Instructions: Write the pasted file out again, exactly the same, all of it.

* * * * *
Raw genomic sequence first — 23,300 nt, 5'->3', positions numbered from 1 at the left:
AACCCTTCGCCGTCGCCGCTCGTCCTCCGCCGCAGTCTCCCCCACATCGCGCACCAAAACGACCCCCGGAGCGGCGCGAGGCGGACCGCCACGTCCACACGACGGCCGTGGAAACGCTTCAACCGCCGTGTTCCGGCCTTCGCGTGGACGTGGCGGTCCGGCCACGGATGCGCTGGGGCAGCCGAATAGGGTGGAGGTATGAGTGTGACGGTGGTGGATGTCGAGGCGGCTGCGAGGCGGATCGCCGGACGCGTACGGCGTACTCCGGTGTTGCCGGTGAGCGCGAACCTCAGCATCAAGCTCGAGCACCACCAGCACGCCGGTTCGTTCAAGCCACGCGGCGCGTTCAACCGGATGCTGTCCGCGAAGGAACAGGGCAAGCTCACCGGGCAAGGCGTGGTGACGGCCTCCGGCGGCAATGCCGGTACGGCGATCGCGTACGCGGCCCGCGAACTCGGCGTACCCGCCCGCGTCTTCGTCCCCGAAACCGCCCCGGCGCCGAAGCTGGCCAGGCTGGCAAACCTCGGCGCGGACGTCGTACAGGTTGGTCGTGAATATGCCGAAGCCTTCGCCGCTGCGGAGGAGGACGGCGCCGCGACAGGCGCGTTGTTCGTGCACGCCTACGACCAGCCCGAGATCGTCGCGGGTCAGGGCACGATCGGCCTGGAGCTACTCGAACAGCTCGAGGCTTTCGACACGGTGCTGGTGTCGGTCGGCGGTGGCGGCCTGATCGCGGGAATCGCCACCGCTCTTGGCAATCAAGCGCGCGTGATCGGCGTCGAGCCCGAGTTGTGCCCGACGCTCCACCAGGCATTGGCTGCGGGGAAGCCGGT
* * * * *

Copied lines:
Raw genomic sequence first — 23,300 nt, 5'->3', positions numbered from 1 at the left:
AACCCTTCGCCGTCGCCGCTCGTCCTCCGCCGCAGTCTCCCCCACATCGCGCACCAAAACGACCCCCGGAGCGGCGCGAGGCGGACCGCCACGTCCACACGACGGCCGTGGAAACGCTTCAACCGCCGTGTTCCGGCCTTCGCGTGGACGTGGCGGTCCGGCCACGGATGCGCTGGGGCAGCCGAATAGGGTGGAGGTATGAGTGTGACGGTGGTGGATGTCGAGGCGGCTGCGAGGCGGATCGCCGGACGCGTACGGCGTACTCCGGTGTTGCCGGTGAGCGCGAACCTCAGCATCAAGCTCGAGCACCACCAGCACGCCGGTTCGTTCAAGCCACGCGGCGCGTTCAACCGGATGCTGTCCGCGAAGGAACAGGGCAAGCTCACCGGGCAAGGCGTGGTGACGGCCTCCGGCGGCAATGCCGGTACGGCGATCGCGTACGCGGCCCGCGAACTCGGCGTACCCGCCCGCGTCTTCGTCCCCGAAACCGCCCCGGCGCCGAAGCTGGCCAGGCTGGCAAACCTCGGCGCGGACGTCGTACAGGTTGGTCGTGAATATGCCGAAGCCTTCGCCGCTGCGGAGGAGGACGGCGCCGCGACAGGCGCGTTGTTCGTGCACGCCTACGACCAGCCCGAGATCGTCGCGGGTCAGGGCACGATCGGCCTGGAGCTACTCGAACAGCTCGAGGCTTTCGACACGGTGCTGGTGTCGGTCGGCGGTGGCGGCCTGATCGCGGGAATCGCCACCGCTCTTGGCAATCAAGCGCGCGTGATCGGCGTCGAGCCCGAGTTGTGCCCGACGCTCCACCAGGCATTGGCTGCGGGGAAGCCGGT